Eight days ago two men were shot at 28 Seamanship Trail: Tristan George, 18, who lives there, and Michael McRoberts, 21, who does not.
When a woman dropped off McRoberts at the hospital, he gave a false name to authorities because he is on probation: he’d been sentenced to five years’ probation in a 2013 case, and was sentenced to three and a half years in prison in a series of 2014 cases that found him guilty on 11 counts, including burglary and drug charges.
A few weeks ago the Flagler County Sheriff’s Office established a most-wanted list to track local fugitives or individuals wanted on probation violations and other warrants. McRoberts was on the list for a probation violation, even before the shooting on Seamanship Trail. When individuals violate their probation, they’re usually booked at the jail without bond.
McRoberts was at the hospital for a week. He was discharged Monday, and booked at the Flagler County jail for his probation violation. He had his first appearance before Circuit Judge Margaret Hudson this morning in Flagler court, when an assistant state prosecutor alluded to the fact that McRoberts is also a suspect in the shooting a week ago, though he’s not been charged.
Hudson was sitting in for Judge Dennis Craig. Defense attorney Kip Miller argued that because McRoberts was injured (he had walked into the first-appearance room on a walker, laid down for parts of the proceeds and reportedly had a colostomy following the shooting), he should be allowed to go home and be under house arrest rather than remain at the jail.
Hudson agreed. McRoberts was released from jail today shortly after noon. He is restricted to his house absent a valid medical reason, or an appointment in court.
The decision dismayed Flagler County Sheriff Rick Staly, who said the judge’s decision is emblematic of a problem in the justice system, where violent felons are allowed out of jail, either putting the community at risk should they reoffend or straining law enforcement’s resources should they flee.
“On one hand at least the taxpayer is not having to pay for his medical bills,” Staly said, “but this is a guy that tried to avoid capture by giving us a false name, that was less than forthcoming on the incidents surrounding this double shooting and his participation. I think he’s a dangerous individual and while I know he has injuries, part of criminal activity–that’s the danger you get. And I feel that for the safety of this community, he should have been kept in jail. This is a symptom of a problem in the criminal justice system.” He added: “We make a lot of arrests and they get out of jail and go back doing the same thing until the system takes a hard penalty at them.”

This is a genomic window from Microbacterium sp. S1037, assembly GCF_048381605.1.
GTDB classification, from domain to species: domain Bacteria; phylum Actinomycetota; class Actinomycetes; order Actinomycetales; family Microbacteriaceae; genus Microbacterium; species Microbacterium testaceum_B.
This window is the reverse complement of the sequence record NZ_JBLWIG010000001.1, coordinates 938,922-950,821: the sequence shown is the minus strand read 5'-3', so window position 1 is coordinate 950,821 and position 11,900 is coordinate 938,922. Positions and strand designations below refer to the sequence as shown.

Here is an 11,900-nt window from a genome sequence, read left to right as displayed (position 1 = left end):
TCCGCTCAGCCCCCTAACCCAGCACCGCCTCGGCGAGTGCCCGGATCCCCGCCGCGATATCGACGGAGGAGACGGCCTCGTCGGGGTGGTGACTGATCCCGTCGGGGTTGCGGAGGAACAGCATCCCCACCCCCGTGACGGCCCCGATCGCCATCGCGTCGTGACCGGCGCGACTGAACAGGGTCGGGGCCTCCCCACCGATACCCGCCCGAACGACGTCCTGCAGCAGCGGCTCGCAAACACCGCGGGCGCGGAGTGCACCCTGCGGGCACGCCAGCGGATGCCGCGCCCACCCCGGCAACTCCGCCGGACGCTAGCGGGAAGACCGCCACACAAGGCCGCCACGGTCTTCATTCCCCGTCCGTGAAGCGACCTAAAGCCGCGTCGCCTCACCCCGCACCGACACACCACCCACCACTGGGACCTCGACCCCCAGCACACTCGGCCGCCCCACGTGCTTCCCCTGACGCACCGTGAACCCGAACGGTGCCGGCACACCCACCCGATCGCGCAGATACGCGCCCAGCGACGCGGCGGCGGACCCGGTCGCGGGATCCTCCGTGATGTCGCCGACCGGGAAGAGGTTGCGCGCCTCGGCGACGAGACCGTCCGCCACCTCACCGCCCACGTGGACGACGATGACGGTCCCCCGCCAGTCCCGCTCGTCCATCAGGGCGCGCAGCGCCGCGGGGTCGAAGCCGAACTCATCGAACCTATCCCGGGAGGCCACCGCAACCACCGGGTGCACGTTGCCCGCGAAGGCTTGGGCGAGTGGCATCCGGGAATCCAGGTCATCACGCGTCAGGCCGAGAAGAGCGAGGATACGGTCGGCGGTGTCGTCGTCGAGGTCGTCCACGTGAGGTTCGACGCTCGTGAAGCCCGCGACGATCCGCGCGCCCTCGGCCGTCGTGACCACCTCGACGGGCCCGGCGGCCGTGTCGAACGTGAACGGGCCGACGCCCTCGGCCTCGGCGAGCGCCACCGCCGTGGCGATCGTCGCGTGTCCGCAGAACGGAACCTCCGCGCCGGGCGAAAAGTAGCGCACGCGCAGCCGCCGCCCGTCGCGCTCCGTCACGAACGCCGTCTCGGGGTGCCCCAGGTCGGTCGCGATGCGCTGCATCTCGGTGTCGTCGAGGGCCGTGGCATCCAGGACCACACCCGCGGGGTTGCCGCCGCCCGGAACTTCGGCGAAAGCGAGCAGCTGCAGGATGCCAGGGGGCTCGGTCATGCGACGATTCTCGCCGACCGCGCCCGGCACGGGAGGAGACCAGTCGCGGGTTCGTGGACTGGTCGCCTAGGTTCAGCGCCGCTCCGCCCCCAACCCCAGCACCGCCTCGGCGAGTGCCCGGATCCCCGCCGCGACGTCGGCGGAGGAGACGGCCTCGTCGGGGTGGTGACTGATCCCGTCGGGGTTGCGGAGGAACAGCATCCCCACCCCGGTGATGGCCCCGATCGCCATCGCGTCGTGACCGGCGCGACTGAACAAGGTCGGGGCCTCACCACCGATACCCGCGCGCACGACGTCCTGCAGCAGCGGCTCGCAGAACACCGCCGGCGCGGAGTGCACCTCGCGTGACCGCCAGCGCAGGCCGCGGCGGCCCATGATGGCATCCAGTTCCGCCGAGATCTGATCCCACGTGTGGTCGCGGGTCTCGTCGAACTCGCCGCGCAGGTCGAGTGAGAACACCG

Assistant State Attorney Dominic Piscitello argued unsuccessfully that McRoberts was receiving care in jail and should be kept there, keeping the bond at none. McRoberts’s address is listed as 1 Westbriar Place in Palm Coast.
Staly said house arrest may have been appropriate for a drunk-driver offender who made a mistake or a drug user who had a relapse, but not for what he described as a “violent offender” who purposefully hampered deputies’ investigation into the shooting. Staly acknowledged that no charges have been filed against him following the shooting—or against anyone. There will be arrests in the case, Staly said, but who and when is yet to be determined. The sheriff hasn’t officially spoken of the shooting as a drug deal gone bad, but authorities have strong suspicions that drugs were involved. And McRoberts does have convictions on drug crimes.
“Let’s say he’s a drug dealer,” Staly said. “He can still make deals from his house. Just because he’s laid up at home doesn’t stop criminal activity. It’s very disappointing when my detectives and my deputies work very hard to make arrests to clear cases and then they’re right back out on the street.”
Judges are not arbitrary when they allow individuals to bond out: they don’t follow their whims but actual pre-set bond schedules, and bonding out in most cases is a fundamental right of the accused. But there are gray areas. There are times when a judge may decide to revoke bond—or, as was the case this morning, opt for house arrest rather than jail as a man awaits the next step in his court case.
Still, it’s unusual for a law enforcement official to directly criticize the decision of a judge. And judges don’t get to respond: no judge will speak publicly, outside of court, on an ongoing case. Staly is aware. But he has also been sensitive to public criticism when suspects bond out: he did not want his agency blamed for what’s strictly in the court’s purview. Just as clearly, he was looking to send a signal—perhaps even to pressure judges to take a tougher stance, at least when they have a choice.
“I think it’s my position or my responsibility to speak out for the safety of this community, and that’s what I’m doing,” Staly said. “We all need to work together in the system but it’s decisions like this that cause the community to lose faith in the criminal justice system, and it’s frustrating to the men and women of the sheriff’s office. This issue is not specific to our community, it occurs everywhere. If this person had not tried to use a false identity, then maybe I would have a different opinion on the judge’s decision in this case. But when the person is trying to avoid arrest, to avoid responsibility for their actions by using somebody else’s name, then to me that’s a flight risk. I don’t care how badly you’re injured. Let’s say if he flees after he’s well enough to do that. Now I have to spend a bunch of resources to track him down and bring him back from wherever he is.”